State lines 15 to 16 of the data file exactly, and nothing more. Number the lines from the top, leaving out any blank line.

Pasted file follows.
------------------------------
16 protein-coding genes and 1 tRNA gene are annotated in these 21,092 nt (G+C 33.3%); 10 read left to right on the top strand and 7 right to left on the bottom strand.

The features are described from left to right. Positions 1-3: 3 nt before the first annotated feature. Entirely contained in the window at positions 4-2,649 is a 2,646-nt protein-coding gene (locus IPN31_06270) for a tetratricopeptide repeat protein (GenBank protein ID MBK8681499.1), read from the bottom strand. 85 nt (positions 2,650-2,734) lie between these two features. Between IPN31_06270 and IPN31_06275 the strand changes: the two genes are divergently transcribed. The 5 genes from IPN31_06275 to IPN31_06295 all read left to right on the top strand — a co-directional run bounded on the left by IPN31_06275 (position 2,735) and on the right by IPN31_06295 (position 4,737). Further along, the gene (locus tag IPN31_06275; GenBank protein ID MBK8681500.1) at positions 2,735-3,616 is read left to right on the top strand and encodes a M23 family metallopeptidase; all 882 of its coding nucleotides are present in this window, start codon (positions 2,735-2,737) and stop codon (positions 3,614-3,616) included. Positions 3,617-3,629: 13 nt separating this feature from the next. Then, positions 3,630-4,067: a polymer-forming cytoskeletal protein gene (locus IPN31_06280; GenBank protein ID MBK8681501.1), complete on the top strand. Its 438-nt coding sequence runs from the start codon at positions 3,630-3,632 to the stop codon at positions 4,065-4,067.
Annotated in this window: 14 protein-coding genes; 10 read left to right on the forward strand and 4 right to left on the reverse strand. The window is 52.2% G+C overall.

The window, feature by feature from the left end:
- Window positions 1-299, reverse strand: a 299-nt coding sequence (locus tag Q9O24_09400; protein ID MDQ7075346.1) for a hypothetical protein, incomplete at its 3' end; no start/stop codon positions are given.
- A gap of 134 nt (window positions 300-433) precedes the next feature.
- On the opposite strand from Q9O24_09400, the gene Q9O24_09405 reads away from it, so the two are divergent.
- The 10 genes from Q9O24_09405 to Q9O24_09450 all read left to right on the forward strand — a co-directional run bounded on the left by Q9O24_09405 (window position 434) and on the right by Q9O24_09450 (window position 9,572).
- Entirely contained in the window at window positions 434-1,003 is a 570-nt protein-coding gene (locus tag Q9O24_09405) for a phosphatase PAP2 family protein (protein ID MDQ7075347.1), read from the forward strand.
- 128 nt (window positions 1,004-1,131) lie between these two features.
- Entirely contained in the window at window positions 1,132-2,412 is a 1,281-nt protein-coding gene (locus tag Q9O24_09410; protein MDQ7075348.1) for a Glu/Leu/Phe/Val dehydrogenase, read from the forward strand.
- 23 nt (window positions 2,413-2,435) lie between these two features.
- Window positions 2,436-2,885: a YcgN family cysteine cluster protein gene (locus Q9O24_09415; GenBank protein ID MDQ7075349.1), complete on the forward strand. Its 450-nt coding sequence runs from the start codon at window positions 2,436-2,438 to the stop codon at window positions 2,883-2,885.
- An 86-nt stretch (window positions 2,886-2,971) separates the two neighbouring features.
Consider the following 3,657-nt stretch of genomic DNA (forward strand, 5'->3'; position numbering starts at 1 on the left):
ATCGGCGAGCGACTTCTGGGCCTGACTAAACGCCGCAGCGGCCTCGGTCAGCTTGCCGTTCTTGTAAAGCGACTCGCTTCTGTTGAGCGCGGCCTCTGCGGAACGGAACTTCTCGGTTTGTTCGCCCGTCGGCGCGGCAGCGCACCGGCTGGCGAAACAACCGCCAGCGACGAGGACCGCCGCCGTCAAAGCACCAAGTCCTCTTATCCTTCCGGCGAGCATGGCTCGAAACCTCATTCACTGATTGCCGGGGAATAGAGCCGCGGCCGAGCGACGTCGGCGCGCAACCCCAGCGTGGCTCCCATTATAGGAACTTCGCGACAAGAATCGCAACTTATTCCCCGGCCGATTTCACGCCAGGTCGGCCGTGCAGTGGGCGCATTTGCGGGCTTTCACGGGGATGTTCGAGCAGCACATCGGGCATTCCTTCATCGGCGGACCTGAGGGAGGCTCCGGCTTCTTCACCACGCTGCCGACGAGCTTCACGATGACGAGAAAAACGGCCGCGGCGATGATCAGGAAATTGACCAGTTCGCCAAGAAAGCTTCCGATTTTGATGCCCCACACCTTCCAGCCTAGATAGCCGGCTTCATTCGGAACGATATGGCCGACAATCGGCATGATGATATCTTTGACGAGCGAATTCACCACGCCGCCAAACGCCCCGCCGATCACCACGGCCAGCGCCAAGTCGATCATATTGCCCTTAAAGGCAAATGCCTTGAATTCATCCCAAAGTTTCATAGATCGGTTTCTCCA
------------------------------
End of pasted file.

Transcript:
Consider the following 3,657-nt stretch of genomic DNA (forward strand, 5'->3'; position numbering starts at 1 on the left):
ATCGGCGAGCGACTTCTGGGCCTGACTAAACGCCGCAGCGGCCTCGGTCAGCTTGCCGTTCTTGTAAAGCGACTCGCTTCTGTTGAGCGCGGCCTCTGCGGAACGGAACTTCTCGGTTTGTTCGCCCGTCGGCGCGGCAGCGCACCGGCTGGCGAAACAACCGCCAGCGACGAGGACCGCCGCCGTCAAAGCACCAAGTCCTCTTATCCTTCCGGCGAGCATGGCTCGAAACCTCATTCACTGATTGCCGGGGAATAGAGCCGCGGCCGAGCGACGTCGGCGCGCAACCCCAGCGTGGCTCCCATTATAGGAACTTCGCGACAAGAATCGCAACTTATTCCCCGGCCGATTTCACGCCAGGTCGGCCGTGCAGTGGGCGCATTTGCGGGCTTTCACGGGGATGTTCGAGCAGCACATCGGGCATTCCTTCATCGGCGGACCTGAGGGAGGCTCCGGCTTCTTCACCACGCTGCCGACGAGCTTCACGATGACGAGAAAAACGGCCGCGGCGATGATCAGGAAATTGACCAGTTCGCCAAGAAAGCTTCCGATTTTGATGCCCCACACCTTCCAGCCTAGATAGCCGGCTTCATTCGGAACGATATGGCCGACAATCGGCATGATGATATCTTTGACGAGCGAATTCACCACGCCGCCAAACGCCCCGCCGATCACCACGGCCAGCGCCAAGTCGATCATATTGCCCTTAAAGGCAAATGCCTTGAATTCATCCCAAAGTTTCATAGATCGGTTTCTCCA